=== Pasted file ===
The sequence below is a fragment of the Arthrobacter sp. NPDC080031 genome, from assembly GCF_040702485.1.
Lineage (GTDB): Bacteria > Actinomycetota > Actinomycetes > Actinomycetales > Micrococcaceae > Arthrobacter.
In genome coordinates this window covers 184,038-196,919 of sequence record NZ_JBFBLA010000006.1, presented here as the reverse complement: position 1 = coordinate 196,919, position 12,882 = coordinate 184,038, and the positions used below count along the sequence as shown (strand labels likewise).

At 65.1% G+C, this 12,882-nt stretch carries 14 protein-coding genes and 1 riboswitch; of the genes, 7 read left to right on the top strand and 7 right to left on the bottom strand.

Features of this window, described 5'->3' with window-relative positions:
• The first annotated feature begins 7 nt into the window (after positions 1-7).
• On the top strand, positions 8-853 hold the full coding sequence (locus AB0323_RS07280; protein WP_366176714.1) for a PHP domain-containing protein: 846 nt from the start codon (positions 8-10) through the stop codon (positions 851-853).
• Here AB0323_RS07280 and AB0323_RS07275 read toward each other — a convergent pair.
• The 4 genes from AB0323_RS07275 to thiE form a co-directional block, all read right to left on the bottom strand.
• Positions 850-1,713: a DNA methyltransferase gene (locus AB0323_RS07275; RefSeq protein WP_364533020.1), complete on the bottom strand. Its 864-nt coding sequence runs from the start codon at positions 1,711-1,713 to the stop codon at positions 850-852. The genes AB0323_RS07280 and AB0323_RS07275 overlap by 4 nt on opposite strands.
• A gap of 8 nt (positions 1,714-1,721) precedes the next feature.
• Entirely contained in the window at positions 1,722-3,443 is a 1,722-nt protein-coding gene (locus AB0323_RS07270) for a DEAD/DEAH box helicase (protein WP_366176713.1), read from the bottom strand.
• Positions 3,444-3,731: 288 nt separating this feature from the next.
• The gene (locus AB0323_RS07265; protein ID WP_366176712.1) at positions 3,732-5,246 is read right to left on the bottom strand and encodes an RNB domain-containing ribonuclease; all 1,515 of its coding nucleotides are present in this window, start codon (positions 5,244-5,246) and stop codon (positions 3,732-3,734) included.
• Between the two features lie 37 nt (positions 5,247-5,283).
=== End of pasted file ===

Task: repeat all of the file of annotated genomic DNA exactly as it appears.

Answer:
The sequence below is a fragment of the Arthrobacter sp. NPDC080031 genome, from assembly GCF_040702485.1.
Lineage (GTDB): Bacteria > Actinomycetota > Actinomycetes > Actinomycetales > Micrococcaceae > Arthrobacter.
In genome coordinates this window covers 184,038-196,919 of sequence record NZ_JBFBLA010000006.1, presented here as the reverse complement: position 1 = coordinate 196,919, position 12,882 = coordinate 184,038, and the positions used below count along the sequence as shown (strand labels likewise).

At 65.1% G+C, this 12,882-nt stretch carries 14 protein-coding genes and 1 riboswitch; of the genes, 7 read left to right on the top strand and 7 right to left on the bottom strand.

Features of this window, described 5'->3' with window-relative positions:
• The first annotated feature begins 7 nt into the window (after positions 1-7).
• On the top strand, positions 8-853 hold the full coding sequence (locus AB0323_RS07280; protein WP_366176714.1) for a PHP domain-containing protein: 846 nt from the start codon (positions 8-10) through the stop codon (positions 851-853).
• Here AB0323_RS07280 and AB0323_RS07275 read toward each other — a convergent pair.
• The 4 genes from AB0323_RS07275 to thiE form a co-directional block, all read right to left on the bottom strand.
• Positions 850-1,713: a DNA methyltransferase gene (locus AB0323_RS07275; RefSeq protein WP_364533020.1), complete on the bottom strand. Its 864-nt coding sequence runs from the start codon at positions 1,711-1,713 to the stop codon at positions 850-852. The genes AB0323_RS07280 and AB0323_RS07275 overlap by 4 nt on opposite strands.
• A gap of 8 nt (positions 1,714-1,721) precedes the next feature.
• Entirely contained in the window at positions 1,722-3,443 is a 1,722-nt protein-coding gene (locus AB0323_RS07270) for a DEAD/DEAH box helicase (protein WP_366176713.1), read from the bottom strand.
• Positions 3,444-3,731: 288 nt separating this feature from the next.
• The gene (locus AB0323_RS07265; protein ID WP_366176712.1) at positions 3,732-5,246 is read right to left on the bottom strand and encodes an RNB domain-containing ribonuclease; all 1,515 of its coding nucleotides are present in this window, start codon (positions 5,244-5,246) and stop codon (positions 3,732-3,734) included.
• Between the two features lie 37 nt (positions 5,247-5,283).